Cardinal Wako of Khartoum, Sudan: Appeal for Peace

Author: Francesco M. Valiante


Francesco M. Valiante

Signs of hope for a suffering nation

There are two important "icons" of holiness on the journey of the Church in Sudan at the beginning of this millennium. The first has the simple smiling face of Josephine Bakhita, the Canossian Daughter of Charity who became the symbol of freedom and emancipation from every form of slavery. The second has the generous and intrepid features of Daniel Comboni, the great evangelizing Bishop of the African continent.

These two saints have opened the doors of the third millennium to Sudan. John Paul II canonized Josephine Bakhita on 1 October 2000 in the heart of the Great Jubilee. He proclaimed Daniel Comboni a saint on 5 October, barely two weeks before the ecclesial community of Sudan received the gift of this country's first indigenous Cardinal, Archbishop Gabriel Zubeir Wako of Khartoum.

Today, the Church in this tormented land — for decades the scene of a bloody conflict — is experiencing a crucial and exalting period as the new Cardinal knows. For 21 years he has governed the largest, most densely populated Sudanese diocese: its surface area covers 981,000 square kilometres and it has a population of 21,113,029, including 939,466 Catholics. "In these events", he admits, "we are aware of the forceful presence of the Lord who wants to help us on our way. In the canonization of Bakhita and of Comboni, we can recognize the Pope's desire to hold up two particularly significant figures to the Christians of Sudan, so that they may rediscover the courage to follow in their footsteps of holiness".

John Paul II's continuous encouragement

Anyone who looks at history with the eyes of faith knows that "coincidences" are often no more than "Providence". This is what the Church of Khartoum has experienced several times in these trying years that straddle the two millenniums. "During my episcopal ministry", the Cardinal reveals, "I have noticed that whenever we start a pastoral project, the Holy Father never fails to confirm and encourage us on the path we have chosen by a gesture, word or sign. In this period, for example, we are celebrating the Second Diocesan Synod (that began in 2001), after the first one in 1987. Well, the Pope is making us realize that we must now push our boat further out into the deep. I believe that Comboni's canonization has really given us momentum. We have rediscovered in the numerous themes linked to the holiness of the missionary Bishop, topics that have been the subject of our synodal reflection. For example, evangelization must be an absolute priority. Then the Liturgy needs to be continuously rediscovered and renewed, and let us not forget community life and the family that were part of Comboni's pastoral programme. Lastly, there is the need for justice and peace. These are all themes that we have addressed at this Synod and on which we continue to work so as to respond generously and consistently to our vocation".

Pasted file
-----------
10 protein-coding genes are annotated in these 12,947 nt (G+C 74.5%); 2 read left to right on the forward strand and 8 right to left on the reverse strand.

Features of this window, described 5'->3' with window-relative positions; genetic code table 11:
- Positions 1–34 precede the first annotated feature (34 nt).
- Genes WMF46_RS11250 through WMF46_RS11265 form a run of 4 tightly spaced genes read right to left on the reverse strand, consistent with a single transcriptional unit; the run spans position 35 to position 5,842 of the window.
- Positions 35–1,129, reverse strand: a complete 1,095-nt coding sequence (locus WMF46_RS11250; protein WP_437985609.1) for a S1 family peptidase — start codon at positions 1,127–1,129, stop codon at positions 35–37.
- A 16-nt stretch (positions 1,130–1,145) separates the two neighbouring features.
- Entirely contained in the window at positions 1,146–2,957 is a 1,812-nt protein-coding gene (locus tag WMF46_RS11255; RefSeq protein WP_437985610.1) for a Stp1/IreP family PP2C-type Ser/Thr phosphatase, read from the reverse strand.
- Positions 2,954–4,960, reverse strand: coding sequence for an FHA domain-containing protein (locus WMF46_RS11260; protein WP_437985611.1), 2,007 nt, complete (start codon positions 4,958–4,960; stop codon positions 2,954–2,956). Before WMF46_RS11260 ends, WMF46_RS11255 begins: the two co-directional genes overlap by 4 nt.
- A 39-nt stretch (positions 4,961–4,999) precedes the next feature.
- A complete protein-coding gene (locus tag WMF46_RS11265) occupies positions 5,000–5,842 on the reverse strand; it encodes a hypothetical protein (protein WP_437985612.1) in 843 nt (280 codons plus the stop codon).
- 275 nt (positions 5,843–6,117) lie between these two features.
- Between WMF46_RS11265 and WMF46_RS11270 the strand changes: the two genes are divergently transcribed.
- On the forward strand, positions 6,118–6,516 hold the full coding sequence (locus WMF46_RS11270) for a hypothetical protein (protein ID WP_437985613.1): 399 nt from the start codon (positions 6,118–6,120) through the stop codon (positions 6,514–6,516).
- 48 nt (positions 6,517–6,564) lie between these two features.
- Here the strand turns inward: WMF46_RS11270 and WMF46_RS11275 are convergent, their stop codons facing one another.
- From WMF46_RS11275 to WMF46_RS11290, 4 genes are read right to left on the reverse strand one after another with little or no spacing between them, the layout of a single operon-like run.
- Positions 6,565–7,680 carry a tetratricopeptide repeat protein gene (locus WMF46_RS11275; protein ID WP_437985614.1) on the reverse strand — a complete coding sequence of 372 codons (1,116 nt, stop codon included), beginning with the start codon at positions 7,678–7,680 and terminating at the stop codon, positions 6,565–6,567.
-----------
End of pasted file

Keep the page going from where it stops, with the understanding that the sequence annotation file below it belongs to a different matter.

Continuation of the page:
Comboni liked to repeat that it was essential "to save Africa with Africa!". The Church of Khartoum has made her own this demanding apostolic and pastoral programme. She has understood that only by drawing from her own vital energy is it possible to build an authentic future of hope for the country. It is enough to think that today at least 77 Sudanese priests work in the Archdiocese; 54 are incardinated in it, 23 belong to the Diocese of Torit. This year alone, on 20 July, the Archbishop has ordained 10 priests, Twenty-one of the 29 parishes are entrusted to local priests and only eight missionaries come from abroad. The most important diocesan offices are almost all held by Sudanese priests: from the Auxiliary Bishop to the Episcopal Vicar for the Clergy, from the Episcopal Vicar for Refugees to the Director of the Pastoral Section, from the Rector and Spiritual Director of the Minor Seminary to the Director of the Institute for Catechists of the Third Millennium. Even the Presbyteral Council and the College of Consultors are mainly made up of indigenous priests.

In this country the Gospel "harvest" is still plentiful and there is no lack of enthusiasm and good will among the "workers" that the Lord has been sending in recent years. At the present time 35 young men are studying at the Major Seminary of Khartoum, 20 at the Minor Seminary, and six are taking the spiritual orientation course. Consecrated persons are also doing their part. Today there are 24 Sudanese women religious who live and work in the Archdiocese. Every year, between 4,500 and 5,000 adult catechumens receive the sacrament of Baptism during the Easter Vigil.

As the Pastor and guide of the Christian community, Cardinal Zubeir Wako has always been in the front line with his "flock". He has repeatedly taken a firm stand against the violation of human rights and against the war. He has written many Pastoral Letters urging the promotion of peace and the renewal of Christian life. He has built up a fatherly dialogue with the country's youth. He has worked hard to promote the inculturation of the faith and appreciation of the Liturgy. He has taken special care of the parishes of the Archdiocese, to the point that he visited them all during the Jubilee; in each he held a three-day mission which ended with the Sunday celebration of the Eucharist.